Easter is the time when teachers’ unions hold their annual conferences and reports are dominating the news programmes today and will pop up again all this week. This, and a post on Facebook, brought to mind some reflections from my time as a teacher and one attitude which has remained with me since retirement.
It is ten years since I retired, a primary school teacher for ten years and a school principal for twenty six. I don’t miss the chalk face and I don’t think it misses me – we do our time and move on and, I think, it is better to move on completely, leave it behind and forget about it. However, there are certain lessons I learned over those years, certain experiences, which remain with me and are still part of my life.
For a number of years I was engaged in the provision of what was then called “in-service education”, now referred to as “continued professional development, I believe. I made presentations to school staffs or to mixed groups in summer courses on the topic of school management, school planning and arts and craft. The arts and crafts sessions were a popular summer course which I delivered over a number of years and I would often refer to it as the course of least resistance for many teachers attended simply because five days attendance entitled the teacher to three days of personal leave during the following school year.
These occasions gave me an excellent opportunity to observe teachers in a reversed role, as the learners rather than as the teachers and, quite often, they were not the most pleasant of learners. Delivery of material relating to school management and school planning – new at the time – regularly met with negativity, opposition and even downright refusal to participate. This was partially because it was new and partly because it was imposed by the Department of Education and Science and was, perhaps, understandable though I must say I never understood the manner in which this negativity was directed at me personally, certainly a case of shooting the messenger.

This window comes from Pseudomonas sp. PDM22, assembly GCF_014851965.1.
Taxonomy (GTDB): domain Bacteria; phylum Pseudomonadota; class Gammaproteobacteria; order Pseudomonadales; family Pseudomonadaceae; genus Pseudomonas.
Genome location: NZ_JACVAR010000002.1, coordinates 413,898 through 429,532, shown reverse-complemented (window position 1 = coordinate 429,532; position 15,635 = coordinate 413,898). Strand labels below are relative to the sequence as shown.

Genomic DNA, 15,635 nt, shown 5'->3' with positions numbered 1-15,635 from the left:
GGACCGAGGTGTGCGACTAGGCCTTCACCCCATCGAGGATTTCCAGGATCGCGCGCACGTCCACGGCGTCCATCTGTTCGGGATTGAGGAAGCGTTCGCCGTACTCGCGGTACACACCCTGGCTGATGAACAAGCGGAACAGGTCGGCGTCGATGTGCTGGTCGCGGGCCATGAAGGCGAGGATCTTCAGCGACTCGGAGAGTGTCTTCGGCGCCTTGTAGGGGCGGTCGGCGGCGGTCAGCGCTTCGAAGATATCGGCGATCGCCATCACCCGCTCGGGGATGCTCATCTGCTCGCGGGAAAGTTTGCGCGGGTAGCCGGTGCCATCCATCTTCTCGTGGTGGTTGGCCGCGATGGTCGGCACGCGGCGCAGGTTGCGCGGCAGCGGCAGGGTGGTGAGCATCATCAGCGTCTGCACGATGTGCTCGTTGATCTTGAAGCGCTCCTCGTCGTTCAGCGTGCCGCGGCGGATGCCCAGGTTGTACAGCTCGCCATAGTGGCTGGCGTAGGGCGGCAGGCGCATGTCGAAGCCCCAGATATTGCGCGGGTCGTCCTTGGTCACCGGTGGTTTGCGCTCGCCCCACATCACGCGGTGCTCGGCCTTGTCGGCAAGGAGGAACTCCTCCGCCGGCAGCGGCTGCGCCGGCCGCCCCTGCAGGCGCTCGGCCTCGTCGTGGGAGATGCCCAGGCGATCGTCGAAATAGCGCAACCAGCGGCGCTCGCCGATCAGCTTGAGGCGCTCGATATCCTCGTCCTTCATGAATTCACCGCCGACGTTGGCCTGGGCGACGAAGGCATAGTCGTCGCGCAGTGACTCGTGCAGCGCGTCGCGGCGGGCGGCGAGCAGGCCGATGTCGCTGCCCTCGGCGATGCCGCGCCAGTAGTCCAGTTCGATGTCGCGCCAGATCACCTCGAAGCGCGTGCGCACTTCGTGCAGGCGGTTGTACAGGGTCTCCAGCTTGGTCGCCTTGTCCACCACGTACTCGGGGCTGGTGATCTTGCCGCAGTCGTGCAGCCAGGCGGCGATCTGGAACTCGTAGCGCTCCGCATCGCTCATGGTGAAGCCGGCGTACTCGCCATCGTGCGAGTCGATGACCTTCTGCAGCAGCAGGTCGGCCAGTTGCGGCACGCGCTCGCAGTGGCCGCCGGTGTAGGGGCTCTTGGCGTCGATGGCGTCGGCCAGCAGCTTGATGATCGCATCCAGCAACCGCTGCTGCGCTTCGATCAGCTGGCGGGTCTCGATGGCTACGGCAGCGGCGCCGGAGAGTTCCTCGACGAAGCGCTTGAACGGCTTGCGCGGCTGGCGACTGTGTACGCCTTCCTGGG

Summer school arts and crafts were more light-hearted occasions, practical, hands-on and easy-going and most teachers considered them a pleasant way of passing the week which would entitle them to their three extra days of paid personal leave. Yet, there would always be some who would attend as though they had been forced to do so and would engage in which might be described as passive-aggressive behaviour for the duration of the course. I recall the man who sat opposite me and, with an air of defiance, held up and read the newspaper each day and took no part in the sessions, or the person who would stand outside, smoking and reading a book, yet claim attendance. I viewed such people as a rock in the stream – the stream simply kept moving along – and didn’t allow them to bother me.
To an extent, some would say to quite an extent, I am one of those negative people and carry that old teacher reaction to instruction with me. There are some on Facebook who post what I would describe as “let-me-show-you-how-to-do-this” material and it is something I find annoying. Now, every person is quite free to post material as they seem fit on their own page – thank you Facebook for the “blocking” facility! – but when it is constantly shared to group pages where I am a member, I find it annoying. I often react – and I’m sure the psychologists would identify some fault in my personality which would explain this – “Does this person imagine we don’t know that already?” which leads to “How does this person imagine they are in any way qualified to offer instruction on this subject?” There is a moment of annoyance; I let it pass and I move on, post unread, video unviewed and a disappointment that the administrators of the group haven’t blocked such material.
Old teachers don’t retire; they simply lose class!